Canadian Consulting Engineer
An engineer has several ways to protect itself from liability, including working only within defined areas of practice competence, careful peer review to limit errors, comprehensive insurance, and careful contracting to limit liability exposure.
An engineer is best served by negotiating contractual terms that include a well defined scope of work and defined events that require field review. A contract should include limitations of liability that, among other things, exclude consequential damages and limit liability to the policy limits of the engineer’s liability insurance. Last but not least, a contract should include defined dispute resolution procedures.
While there are many steps that can be taken to protect an engineer in the event of a dispute, there is little that an engineer can do to prevent litigation when faced with a determined claimant. Binding arbitration can be an effective dispute resolution mechanism, as it is generally a faster and less expensive process than court, and is final with little room for appeal. As well, the proceedings and outcome in arbitration are confidential.
The commitment to proceed to arbitration is almost always made at the contracting stage with the inclusion of an arbitration clause in the agreement. As an example, the ACEC Document 31 – Engineering Agreement between Client and Engineer, contains mandatory arbitration wording that refers disputes to arbitration under CCDC40 “Rules for Mediation and Arbitration”. Accordingly, all disputes between the owner and engineer will be decided in arbitration.
The difficulty arises when the dispute involves more parties than just the engineer and owner, as arbitration can be compelled only among parties who have all agreed to arbitrate. If even one party to the dispute is not bound by arbitration, a court will be unlikely to require the parties to proceed through arbitration.
In many situations, such as building construction, claims against engineers can come from several directions and several parties. An owner may dispute the fees, or have claims related to the function, operation or cost of the completed project. A general contractor or subcontractor may have a claim against the owner or general contractor for extras or delays, and then the owner blames the engineer and everyone blames the subcontractors. It is not unusual for claims to involve six or more parties. In those kinds of circumstances it may be nearly impossible to bind all parties to arbitration after the fact.
With careful planning and cooperation between the owner and engineer, binding all parties to arbitration can be achieved at the contracting stage by using an integrated set of contracts that have mutually compatible arbitration provisions. If the prime consultant is involved in developing and issuing tender documents, the prime consultant should have some influence over the contract documents.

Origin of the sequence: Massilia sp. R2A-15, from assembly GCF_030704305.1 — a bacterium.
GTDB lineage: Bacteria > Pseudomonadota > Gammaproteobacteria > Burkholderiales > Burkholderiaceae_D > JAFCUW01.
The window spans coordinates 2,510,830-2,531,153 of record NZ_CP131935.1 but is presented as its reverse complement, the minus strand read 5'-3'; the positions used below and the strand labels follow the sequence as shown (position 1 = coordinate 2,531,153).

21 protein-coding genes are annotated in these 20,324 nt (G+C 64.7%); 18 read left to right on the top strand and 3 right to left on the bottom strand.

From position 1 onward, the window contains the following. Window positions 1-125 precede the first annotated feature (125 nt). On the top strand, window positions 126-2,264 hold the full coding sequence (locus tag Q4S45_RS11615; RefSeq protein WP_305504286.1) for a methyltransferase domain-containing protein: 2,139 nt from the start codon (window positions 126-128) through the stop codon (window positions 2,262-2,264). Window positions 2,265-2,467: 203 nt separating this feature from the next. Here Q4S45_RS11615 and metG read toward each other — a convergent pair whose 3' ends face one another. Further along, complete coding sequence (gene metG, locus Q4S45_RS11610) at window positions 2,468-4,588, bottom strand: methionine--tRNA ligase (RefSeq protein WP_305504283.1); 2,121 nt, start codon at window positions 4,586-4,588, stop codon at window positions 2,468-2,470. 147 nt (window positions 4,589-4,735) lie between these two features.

As an example, the CCDC forms of agreement provide for arbitration as between the owner and general contractor. The accompanying trade subcontract issued by the Canadian Construction Association (“CCA 1- stipulated price subcontract”) mirrors the arbitration provisions in the CCDC forms of agreement, and they all reference CCDC40 “Rules for Mediation and Arbitration” as the guide for dispute resolution. Most importantly, the subcontractor is bound to arbitration in a dispute that involves the owner and the general contractor. If the contracting is consistent throughout the contracting chain, a multi-party dispute can be arbitrated.
Similar wording can be incorporated in the engineer’s contract and in the various contractor and subcontractor documents to ensure that all disputes proceed through arbitration. Where industry standard contracts are not used, customized contract documents can build in the same kind of wording. It is essential that any customized contracts be reviewed by a lawyer and that they prescribe mutually consistent mechanisms for arbitration.
Mediation is a process by which a mediator facilitates a settlement meeting and tries to bring the parties to a negotiated resolution. Regardless of whether a contract requires mediation, parties often refer their disputes to mediation in an effort to avoid litigation. The best way for multi-party disputes to be effectively resolved is through mediation, as the expense and time required for a trial can be prohibitive.
There is a saying that a good mediated outcome is one where all of the parties are equally disappointed by the agreed result. Essentially, all parties have to be prepared to concede something in the interest of avoiding risk, expense and time commitments.
Disputes cannot be avoided, but with good planning at the contracting phase an engineer and owner can set the stage for efficient dispute resolution.
This article was published in the March/April edition of the CCE magazine